What better time then for this small market town to celebrate the 25th anniversary of the Crickhowell Music Festival, the main events of which took place in St Edmunds Church approached, appropriately, from the High Street down Silver Street.

Under the inspired musical direction of conductor Stephen Marshall since the festival began, its main event in 1995 was a semi-dramatised performance of Purcell’s masque The Fairy Queen; and this was a work the Choral Society chose to repeat in this special year, along with Bach’s magnificent B minor Mass. Bookending these performances were a recital given by the choir’s young choral scholars and other young musicians and, as a finale, a rousing concert by Welsh folk band ALAW, both in the town’s Clarence Hall.

As a marriage of words and music it seems an apt event to note here on this bookish blog written by a classically trained musician…

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The meming of things

“Your face when…” (image: writerspace.com)

If you read my posts on a regular basis you will know this face applies to me. It’s fairly likely it applies to you too. The possibility that anybody who is a bibliophile — a bibliomane, even — recognises this reaction is high. That’s the power of the meme.

Memes might seem a new thing but they’ve been around a long time, certainly long before Richard Dawkins defined them in The Selfish Gene (1976) as a unit of cultural information, one spread by imitation and, like genes, subject to evolution and mutation.

So when I recently had a till receipt from a Waterstone’s bookshop I was quite taken by the meme included on the print out.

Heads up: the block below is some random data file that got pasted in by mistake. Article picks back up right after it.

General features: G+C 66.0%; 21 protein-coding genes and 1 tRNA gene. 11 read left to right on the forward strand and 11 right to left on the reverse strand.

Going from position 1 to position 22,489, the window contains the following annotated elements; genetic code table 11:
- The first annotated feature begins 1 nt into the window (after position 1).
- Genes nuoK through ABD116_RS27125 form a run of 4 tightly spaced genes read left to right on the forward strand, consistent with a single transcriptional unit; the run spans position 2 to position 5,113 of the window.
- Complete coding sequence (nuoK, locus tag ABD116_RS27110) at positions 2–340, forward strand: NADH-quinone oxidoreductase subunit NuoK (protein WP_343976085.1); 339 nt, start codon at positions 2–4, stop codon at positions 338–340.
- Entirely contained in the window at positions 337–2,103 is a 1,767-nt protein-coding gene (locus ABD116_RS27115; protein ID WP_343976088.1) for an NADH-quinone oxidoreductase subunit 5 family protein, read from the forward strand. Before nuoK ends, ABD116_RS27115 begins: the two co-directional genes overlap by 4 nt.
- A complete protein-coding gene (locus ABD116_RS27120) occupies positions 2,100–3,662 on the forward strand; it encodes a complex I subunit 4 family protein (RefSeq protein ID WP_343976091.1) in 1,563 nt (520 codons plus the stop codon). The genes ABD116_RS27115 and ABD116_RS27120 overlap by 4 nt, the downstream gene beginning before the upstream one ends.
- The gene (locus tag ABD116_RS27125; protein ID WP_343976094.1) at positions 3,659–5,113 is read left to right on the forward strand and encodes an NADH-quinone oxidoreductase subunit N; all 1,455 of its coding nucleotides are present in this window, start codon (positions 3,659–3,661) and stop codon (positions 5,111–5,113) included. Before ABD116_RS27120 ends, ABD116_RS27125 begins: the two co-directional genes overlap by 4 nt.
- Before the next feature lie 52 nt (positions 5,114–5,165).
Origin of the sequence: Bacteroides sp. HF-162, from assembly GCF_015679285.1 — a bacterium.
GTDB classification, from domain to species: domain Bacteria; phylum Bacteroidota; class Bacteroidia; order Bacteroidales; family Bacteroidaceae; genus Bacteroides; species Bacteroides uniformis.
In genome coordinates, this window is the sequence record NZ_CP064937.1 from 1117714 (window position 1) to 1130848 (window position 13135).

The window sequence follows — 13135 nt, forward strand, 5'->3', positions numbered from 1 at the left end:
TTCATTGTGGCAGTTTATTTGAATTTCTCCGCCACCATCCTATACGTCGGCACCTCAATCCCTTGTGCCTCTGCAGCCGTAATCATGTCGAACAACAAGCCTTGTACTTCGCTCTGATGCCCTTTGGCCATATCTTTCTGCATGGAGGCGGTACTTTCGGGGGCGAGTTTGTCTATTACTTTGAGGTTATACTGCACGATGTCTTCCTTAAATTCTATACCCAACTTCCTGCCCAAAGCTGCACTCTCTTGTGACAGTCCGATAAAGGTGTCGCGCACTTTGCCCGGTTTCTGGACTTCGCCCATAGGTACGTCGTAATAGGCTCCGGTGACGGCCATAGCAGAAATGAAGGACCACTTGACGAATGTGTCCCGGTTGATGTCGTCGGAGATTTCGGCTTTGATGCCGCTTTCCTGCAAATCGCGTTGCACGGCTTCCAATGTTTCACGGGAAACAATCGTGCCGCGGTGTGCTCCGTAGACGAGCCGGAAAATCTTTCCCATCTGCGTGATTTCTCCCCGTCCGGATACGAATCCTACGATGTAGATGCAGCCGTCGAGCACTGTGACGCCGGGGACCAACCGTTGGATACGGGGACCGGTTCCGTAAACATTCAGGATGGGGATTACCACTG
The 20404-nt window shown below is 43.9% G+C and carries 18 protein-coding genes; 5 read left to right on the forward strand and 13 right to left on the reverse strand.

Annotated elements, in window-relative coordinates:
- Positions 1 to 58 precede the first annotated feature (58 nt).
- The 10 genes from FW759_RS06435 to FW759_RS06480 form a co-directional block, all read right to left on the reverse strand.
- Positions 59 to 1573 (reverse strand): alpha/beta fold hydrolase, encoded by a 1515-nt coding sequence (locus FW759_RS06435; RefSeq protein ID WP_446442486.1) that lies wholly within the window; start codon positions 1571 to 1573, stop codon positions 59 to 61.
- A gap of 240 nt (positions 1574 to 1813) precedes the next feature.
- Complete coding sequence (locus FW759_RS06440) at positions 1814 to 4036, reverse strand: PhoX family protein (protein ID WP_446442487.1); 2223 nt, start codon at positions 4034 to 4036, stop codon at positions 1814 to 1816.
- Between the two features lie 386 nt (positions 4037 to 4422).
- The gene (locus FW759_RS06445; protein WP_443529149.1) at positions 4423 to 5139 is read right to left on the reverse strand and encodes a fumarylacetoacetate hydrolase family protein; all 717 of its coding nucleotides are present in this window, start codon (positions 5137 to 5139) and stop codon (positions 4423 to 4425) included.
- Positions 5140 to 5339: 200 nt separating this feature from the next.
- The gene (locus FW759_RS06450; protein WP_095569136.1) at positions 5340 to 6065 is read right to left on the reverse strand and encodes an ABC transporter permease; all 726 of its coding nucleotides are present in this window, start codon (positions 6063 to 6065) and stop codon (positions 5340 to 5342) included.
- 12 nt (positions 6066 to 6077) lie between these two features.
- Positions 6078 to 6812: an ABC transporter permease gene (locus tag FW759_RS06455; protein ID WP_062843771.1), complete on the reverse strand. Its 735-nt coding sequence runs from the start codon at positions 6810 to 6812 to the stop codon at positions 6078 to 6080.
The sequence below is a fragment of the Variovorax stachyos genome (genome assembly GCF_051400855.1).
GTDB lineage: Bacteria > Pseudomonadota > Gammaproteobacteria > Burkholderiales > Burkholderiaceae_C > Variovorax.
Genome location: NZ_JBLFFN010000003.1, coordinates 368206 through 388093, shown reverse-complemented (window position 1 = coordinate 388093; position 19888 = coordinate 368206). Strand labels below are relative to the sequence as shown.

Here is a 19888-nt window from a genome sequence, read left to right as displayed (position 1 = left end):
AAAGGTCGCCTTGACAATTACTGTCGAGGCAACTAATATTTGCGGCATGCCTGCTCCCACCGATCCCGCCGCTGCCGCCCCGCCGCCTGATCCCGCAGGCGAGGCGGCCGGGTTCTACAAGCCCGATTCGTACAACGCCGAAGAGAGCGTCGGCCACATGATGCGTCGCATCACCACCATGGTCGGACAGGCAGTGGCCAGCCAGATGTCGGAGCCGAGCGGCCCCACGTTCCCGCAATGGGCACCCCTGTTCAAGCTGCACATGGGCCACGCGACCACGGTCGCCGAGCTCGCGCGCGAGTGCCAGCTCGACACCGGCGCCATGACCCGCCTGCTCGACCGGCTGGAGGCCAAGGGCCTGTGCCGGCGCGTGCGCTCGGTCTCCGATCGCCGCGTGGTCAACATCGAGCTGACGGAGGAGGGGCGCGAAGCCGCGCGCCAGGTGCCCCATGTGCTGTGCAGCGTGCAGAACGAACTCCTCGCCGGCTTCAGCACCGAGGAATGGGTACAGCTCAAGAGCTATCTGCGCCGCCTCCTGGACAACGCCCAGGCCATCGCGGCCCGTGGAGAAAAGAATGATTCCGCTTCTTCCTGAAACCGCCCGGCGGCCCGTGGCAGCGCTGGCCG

They say money can’t buy happiness, but I have a receipt from the bookstore telling a whole different story.

As with many memes, the ultimate genesis of which it’s almost impossible to identify, I wasn’t able to find a quoted source, but from the use of the term ‘bookstore’ I’m assuming it’ll be North American. But I liked its quiet wit: not only can buying books be a fountainhead of pleasure, but the notion that even a bookshop receipt is able to tell a story gave rise to a small smile.

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Seven Year Hitch

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This month, April 2019, sees seven years of the Calmgrove blog since I hitched it to WordPress (although I’ve since reposted revisions of some of those early posts and deleted others).

Now, it was a score or so of years ago that I started hearing more and more about weblogs appearing online. My first instinct had been to think it ridiculous for people to put out personal diaries into the ether: whoever would want to read about the lives of random strangers?

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Blog jam

Occasionally I like to post about Calmgrove‘s sister blogs, for those readers who may have forgotten (if they were ever aware of) their existence.

First up is Zenrinji, a blog devoted to flash fiction and — increasingly — micropoems and short-form poetry. The virtues of Zenrinji are that the posts are generally, well, short and that they are accompanied by pretty pictures.

Zenrinji is derived from the Japanese meaning something like The Temple of the Calm Grove, so you can guess one of the reasons I chose it.